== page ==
Todd Shimkus, executive director of the Chamber of Commerce, told The Gazette that the chamber never took an “official” position on the racino’s attempt to expand to a fully fledged casino. Given his full throated advocacy during the controversy, his carefully parsed assertion has the same ring of authenticity as the statement by a certain past U.S. president that “he never had sex with that woman.”
Finally, we have the spectacle of Saratoga Springs Mayor Joanne Yepsen digging a hole for the new hotel where the practice harness track has been (but will be no more), telling the public how good this expansion will be for horse racing.
This is the kind of comedy that only money from a lucrative slot machine palace can buy.
Still hoping for better choice of candidates
Very poor selection. With all the money spent on education and on ethics reform, how come we can’t come up with some decent presidential candidates? With the campaigns heating up, one wonders what kind of choices we will have.
Each candidate running for office spends millions of dollars trying to discredit the other. In the end, there won’t be anyone who can stand up to public scrunity.
Just once I would like to see a quiet, well-educated person with strong morals who believes in God and country, one who will put this country back on track, a person that other countries can respect and look up to.
The last thing we need is more Clintons or Bushes. This would be a case of history repeating itself. Well, I guess we will just have to wait and see what choices they give us.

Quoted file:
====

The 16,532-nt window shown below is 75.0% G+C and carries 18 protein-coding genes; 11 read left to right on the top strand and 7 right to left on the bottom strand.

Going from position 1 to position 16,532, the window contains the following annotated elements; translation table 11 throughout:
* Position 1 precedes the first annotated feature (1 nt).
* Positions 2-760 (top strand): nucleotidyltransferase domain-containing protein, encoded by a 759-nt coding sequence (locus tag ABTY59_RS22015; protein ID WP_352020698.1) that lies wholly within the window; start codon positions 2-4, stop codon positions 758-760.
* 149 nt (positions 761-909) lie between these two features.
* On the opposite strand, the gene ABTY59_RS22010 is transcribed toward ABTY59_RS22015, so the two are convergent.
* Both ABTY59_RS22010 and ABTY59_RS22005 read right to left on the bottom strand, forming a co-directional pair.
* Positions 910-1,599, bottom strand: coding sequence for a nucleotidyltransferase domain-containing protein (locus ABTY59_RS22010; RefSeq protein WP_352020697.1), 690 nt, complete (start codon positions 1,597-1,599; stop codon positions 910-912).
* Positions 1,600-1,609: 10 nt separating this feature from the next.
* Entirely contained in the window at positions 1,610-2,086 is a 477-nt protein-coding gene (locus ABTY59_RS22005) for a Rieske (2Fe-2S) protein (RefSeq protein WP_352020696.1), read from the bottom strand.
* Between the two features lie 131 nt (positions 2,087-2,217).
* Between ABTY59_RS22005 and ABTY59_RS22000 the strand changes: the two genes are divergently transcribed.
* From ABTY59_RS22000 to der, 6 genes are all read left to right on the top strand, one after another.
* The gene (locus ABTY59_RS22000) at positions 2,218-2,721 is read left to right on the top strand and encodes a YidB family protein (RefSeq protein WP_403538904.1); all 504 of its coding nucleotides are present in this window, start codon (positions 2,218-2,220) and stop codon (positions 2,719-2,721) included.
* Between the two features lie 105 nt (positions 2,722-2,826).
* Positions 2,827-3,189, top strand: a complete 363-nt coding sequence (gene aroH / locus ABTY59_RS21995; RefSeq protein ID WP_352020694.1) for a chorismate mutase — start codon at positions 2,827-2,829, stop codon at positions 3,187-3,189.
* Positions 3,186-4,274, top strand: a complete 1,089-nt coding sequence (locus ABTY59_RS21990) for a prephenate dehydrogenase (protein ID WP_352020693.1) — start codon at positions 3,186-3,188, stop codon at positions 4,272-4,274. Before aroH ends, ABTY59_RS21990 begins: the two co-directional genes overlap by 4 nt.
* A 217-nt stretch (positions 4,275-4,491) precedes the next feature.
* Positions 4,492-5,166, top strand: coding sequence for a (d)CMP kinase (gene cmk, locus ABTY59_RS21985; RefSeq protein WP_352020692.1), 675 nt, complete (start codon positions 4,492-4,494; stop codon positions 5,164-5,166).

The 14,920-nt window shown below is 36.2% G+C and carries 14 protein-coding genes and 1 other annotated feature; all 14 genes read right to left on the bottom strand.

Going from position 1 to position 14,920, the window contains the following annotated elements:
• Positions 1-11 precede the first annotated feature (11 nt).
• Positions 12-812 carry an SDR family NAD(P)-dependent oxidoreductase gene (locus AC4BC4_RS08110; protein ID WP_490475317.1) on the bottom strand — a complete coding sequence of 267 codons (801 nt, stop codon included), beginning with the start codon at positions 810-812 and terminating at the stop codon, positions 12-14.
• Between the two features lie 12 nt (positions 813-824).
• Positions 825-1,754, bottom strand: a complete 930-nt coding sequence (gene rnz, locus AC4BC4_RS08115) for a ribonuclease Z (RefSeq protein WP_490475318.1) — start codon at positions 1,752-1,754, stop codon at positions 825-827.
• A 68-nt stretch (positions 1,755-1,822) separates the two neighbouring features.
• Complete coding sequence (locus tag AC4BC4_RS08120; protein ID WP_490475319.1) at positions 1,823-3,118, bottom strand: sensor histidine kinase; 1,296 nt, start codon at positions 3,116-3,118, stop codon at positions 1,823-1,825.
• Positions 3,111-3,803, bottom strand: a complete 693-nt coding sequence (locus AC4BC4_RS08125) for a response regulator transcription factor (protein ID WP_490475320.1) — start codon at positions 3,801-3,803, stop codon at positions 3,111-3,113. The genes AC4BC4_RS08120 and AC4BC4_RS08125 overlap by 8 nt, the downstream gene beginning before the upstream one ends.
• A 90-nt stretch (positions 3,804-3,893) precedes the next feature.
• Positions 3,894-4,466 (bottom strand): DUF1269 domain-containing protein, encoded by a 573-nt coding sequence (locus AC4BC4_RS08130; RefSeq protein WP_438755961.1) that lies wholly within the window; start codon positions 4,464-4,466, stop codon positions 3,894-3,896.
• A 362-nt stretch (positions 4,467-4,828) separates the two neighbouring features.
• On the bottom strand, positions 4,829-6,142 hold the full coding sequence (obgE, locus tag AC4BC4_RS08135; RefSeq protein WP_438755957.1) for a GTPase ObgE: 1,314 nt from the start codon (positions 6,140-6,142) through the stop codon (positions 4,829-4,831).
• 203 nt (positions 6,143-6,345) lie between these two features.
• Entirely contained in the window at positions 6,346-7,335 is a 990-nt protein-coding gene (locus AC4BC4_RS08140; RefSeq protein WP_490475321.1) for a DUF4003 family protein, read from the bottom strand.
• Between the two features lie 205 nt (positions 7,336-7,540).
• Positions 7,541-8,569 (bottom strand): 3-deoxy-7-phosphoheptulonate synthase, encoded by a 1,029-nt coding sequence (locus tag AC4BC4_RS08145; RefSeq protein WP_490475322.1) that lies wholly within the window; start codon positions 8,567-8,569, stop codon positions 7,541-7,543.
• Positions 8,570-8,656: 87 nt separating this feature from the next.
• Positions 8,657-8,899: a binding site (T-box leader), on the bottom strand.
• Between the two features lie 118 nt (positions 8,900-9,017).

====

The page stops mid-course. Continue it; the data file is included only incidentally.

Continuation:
Grateful to man who returned lost wallet
On May 17, I realized I had lost my wallet and other personal effects.
Shortly thereafter, a man came to my home with the lost items.
He had found them on a nearby road and was returning everything intact.
We were in the midst of a birthday celebration and neglected to get his name.
I would like to meet such an honest person and thank him personally for restoring my faith in humanity.
Show Ellis RNs how important they are
The registered nurses of Ellis Hospital are advocating for the community’s care — and they need our support. The RNs have been in contract negotiations with the hospital since January. At issue now are safe staffing guidelines to guarantee that a nurse is available when patients need one. The fact that Ellis is short of nursing staff has been well documented, by patients and concerned citizens. Too many patients and not enough nurses.
An April article in The Gazette exposed that. In January alone, 500 people left the ER without being seen. A friend had family spend over 24 hours in a hallway before having a mental health intervention.
Without enough nurses, what will become of our community hospital? Do you really want to think about how long you have to wait to be seen if you are having a heart attack or some other life-threatening episode? The RNs’ fight for quality care is not over.
I urge you, in the coming weeks, to show your support for them in any way possible.
Join them in informational picketing; tell your story, as a patient or caregiver; write letters to the editor or go to social media to let nurses know that you appreciate all that they are doing to ensure quality health care for our community. Now, we owe them.
Camille A. Sasinowski
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Categories: Letters to the Editor